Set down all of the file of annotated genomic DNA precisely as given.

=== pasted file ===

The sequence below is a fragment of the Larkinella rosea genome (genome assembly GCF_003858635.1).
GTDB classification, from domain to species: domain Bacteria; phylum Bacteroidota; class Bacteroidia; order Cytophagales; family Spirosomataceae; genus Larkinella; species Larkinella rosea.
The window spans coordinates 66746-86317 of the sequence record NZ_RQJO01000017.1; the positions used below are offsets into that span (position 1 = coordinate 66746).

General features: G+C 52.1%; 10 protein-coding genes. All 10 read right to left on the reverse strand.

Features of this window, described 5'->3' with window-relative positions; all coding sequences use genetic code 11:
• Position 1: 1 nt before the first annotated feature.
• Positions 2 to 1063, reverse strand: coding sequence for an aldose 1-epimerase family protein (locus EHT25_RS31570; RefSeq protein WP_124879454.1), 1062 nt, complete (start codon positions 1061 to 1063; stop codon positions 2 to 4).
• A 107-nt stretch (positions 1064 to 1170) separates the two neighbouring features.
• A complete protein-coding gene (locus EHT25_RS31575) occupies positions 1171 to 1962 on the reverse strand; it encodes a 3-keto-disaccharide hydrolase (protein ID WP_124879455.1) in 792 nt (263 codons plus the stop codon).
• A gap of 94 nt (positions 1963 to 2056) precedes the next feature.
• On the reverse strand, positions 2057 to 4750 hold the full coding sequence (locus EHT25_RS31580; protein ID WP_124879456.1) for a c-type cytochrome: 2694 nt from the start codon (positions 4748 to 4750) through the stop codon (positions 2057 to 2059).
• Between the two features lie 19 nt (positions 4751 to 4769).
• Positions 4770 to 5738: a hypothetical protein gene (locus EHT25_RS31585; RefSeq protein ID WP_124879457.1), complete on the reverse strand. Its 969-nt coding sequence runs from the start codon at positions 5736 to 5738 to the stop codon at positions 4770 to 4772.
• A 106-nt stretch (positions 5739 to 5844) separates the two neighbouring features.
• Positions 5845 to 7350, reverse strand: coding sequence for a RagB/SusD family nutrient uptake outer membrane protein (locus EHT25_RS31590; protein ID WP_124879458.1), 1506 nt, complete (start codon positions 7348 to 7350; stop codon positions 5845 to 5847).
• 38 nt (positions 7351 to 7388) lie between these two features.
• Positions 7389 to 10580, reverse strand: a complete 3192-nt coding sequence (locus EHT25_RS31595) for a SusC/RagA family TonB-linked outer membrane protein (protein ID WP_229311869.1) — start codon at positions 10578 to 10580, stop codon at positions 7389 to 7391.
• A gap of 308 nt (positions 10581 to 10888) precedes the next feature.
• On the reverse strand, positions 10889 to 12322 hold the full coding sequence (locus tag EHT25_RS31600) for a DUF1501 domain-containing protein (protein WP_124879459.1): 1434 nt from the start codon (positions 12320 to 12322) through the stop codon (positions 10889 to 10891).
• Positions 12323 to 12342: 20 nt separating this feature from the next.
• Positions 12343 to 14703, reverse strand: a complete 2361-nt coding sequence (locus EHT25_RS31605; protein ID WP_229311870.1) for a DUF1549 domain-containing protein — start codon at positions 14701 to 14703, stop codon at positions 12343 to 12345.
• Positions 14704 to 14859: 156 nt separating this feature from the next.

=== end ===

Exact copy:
The sequence below is a fragment of the Larkinella rosea genome (genome assembly GCF_003858635.1).
GTDB classification, from domain to species: domain Bacteria; phylum Bacteroidota; class Bacteroidia; order Cytophagales; family Spirosomataceae; genus Larkinella; species Larkinella rosea.
The window spans coordinates 66746-86317 of the sequence record NZ_RQJO01000017.1; the positions used below are offsets into that span (position 1 = coordinate 66746).

General features: G+C 52.1%; 10 protein-coding genes. All 10 read right to left on the reverse strand.

Features of this window, described 5'->3' with window-relative positions; all coding sequences use genetic code 11:
• Position 1: 1 nt before the first annotated feature.
• Positions 2 to 1063, reverse strand: coding sequence for an aldose 1-epimerase family protein (locus EHT25_RS31570; RefSeq protein WP_124879454.1), 1062 nt, complete (start codon positions 1061 to 1063; stop codon positions 2 to 4).
• A 107-nt stretch (positions 1064 to 1170) separates the two neighbouring features.
• A complete protein-coding gene (locus EHT25_RS31575) occupies positions 1171 to 1962 on the reverse strand; it encodes a 3-keto-disaccharide hydrolase (protein ID WP_124879455.1) in 792 nt (263 codons plus the stop codon).
• A gap of 94 nt (positions 1963 to 2056) precedes the next feature.
• On the reverse strand, positions 2057 to 4750 hold the full coding sequence (locus EHT25_RS31580; protein ID WP_124879456.1) for a c-type cytochrome: 2694 nt from the start codon (positions 4748 to 4750) through the stop codon (positions 2057 to 2059).
• Between the two features lie 19 nt (positions 4751 to 4769).
• Positions 4770 to 5738: a hypothetical protein gene (locus EHT25_RS31585; RefSeq protein ID WP_124879457.1), complete on the reverse strand. Its 969-nt coding sequence runs from the start codon at positions 5736 to 5738 to the stop codon at positions 4770 to 4772.
• A 106-nt stretch (positions 5739 to 5844) separates the two neighbouring features.
• Positions 5845 to 7350, reverse strand: coding sequence for a RagB/SusD family nutrient uptake outer membrane protein (locus EHT25_RS31590; protein ID WP_124879458.1), 1506 nt, complete (start codon positions 7348 to 7350; stop codon positions 5845 to 5847).
• 38 nt (positions 7351 to 7388) lie between these two features.
• Positions 7389 to 10580, reverse strand: a complete 3192-nt coding sequence (locus EHT25_RS31595) for a SusC/RagA family TonB-linked outer membrane protein (protein ID WP_229311869.1) — start codon at positions 10578 to 10580, stop codon at positions 7389 to 7391.
• A gap of 308 nt (positions 10581 to 10888) precedes the next feature.
• On the reverse strand, positions 10889 to 12322 hold the full coding sequence (locus tag EHT25_RS31600) for a DUF1501 domain-containing protein (protein WP_124879459.1): 1434 nt from the start codon (positions 12320 to 12322) through the stop codon (positions 10889 to 10891).
• Positions 12323 to 12342: 20 nt separating this feature from the next.
• Positions 12343 to 14703, reverse strand: a complete 2361-nt coding sequence (locus EHT25_RS31605; protein ID WP_229311870.1) for a DUF1549 domain-containing protein — start codon at positions 14701 to 14703, stop codon at positions 12343 to 12345.
• Positions 14704 to 14859: 156 nt separating this feature from the next.